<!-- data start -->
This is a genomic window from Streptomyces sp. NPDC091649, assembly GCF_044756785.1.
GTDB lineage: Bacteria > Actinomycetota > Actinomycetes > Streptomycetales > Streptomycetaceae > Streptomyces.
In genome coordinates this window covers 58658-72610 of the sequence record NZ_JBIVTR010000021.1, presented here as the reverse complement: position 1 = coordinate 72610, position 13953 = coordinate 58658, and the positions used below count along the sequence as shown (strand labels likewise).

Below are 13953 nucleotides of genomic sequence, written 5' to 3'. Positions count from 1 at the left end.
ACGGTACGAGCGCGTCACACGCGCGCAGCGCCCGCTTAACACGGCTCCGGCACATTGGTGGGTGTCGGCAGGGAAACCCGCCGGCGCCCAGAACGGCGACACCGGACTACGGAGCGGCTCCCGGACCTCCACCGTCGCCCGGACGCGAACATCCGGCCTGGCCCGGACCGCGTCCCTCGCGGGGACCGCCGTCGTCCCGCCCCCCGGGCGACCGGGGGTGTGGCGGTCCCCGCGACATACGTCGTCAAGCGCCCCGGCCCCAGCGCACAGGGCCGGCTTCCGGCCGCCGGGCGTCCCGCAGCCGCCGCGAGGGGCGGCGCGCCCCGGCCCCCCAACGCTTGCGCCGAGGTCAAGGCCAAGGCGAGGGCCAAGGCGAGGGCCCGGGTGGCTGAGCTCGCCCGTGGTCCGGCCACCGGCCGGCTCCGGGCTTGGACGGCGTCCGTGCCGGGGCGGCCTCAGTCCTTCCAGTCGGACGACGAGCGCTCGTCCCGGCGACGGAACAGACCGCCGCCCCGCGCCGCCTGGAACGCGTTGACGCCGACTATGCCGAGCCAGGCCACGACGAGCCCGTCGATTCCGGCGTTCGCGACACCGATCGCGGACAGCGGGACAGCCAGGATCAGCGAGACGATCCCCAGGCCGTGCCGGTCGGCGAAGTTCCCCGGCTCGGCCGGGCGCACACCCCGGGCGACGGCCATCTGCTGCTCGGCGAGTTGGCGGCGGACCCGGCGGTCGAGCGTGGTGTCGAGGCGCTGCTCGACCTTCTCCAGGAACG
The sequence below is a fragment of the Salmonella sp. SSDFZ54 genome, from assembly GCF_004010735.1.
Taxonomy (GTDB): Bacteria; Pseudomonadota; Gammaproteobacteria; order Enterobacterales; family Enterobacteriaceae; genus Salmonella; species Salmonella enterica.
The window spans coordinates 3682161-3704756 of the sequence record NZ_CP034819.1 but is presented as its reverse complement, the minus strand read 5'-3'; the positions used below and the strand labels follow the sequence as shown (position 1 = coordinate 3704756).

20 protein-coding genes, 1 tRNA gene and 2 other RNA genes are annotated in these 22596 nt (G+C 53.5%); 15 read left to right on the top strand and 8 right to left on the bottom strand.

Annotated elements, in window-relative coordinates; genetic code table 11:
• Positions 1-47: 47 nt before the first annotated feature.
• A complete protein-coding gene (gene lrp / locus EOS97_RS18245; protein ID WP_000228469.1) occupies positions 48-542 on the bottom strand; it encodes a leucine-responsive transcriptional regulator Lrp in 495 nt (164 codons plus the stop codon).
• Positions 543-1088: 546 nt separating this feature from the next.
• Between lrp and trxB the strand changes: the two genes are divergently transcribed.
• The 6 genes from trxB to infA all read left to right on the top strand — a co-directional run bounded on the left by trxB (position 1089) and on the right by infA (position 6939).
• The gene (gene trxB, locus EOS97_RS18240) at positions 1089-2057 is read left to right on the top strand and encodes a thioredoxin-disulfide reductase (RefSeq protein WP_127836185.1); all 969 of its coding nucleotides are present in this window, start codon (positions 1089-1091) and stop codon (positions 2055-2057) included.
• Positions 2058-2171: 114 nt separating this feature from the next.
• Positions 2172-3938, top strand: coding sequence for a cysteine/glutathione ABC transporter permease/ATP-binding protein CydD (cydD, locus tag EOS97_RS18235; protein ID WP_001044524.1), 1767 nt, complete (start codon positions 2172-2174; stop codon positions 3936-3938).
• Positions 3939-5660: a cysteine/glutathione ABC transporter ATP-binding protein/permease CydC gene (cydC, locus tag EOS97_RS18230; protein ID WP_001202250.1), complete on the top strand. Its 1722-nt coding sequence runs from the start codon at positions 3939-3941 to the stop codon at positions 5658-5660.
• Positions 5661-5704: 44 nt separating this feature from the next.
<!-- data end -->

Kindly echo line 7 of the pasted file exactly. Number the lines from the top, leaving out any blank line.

Taxonomy (GTDB): Bacteria; Pseudomonadota; Gammaproteobacteria; order Enterobacterales; family Enterobacteriaceae; genus Salmonella; species Salmonella enterica.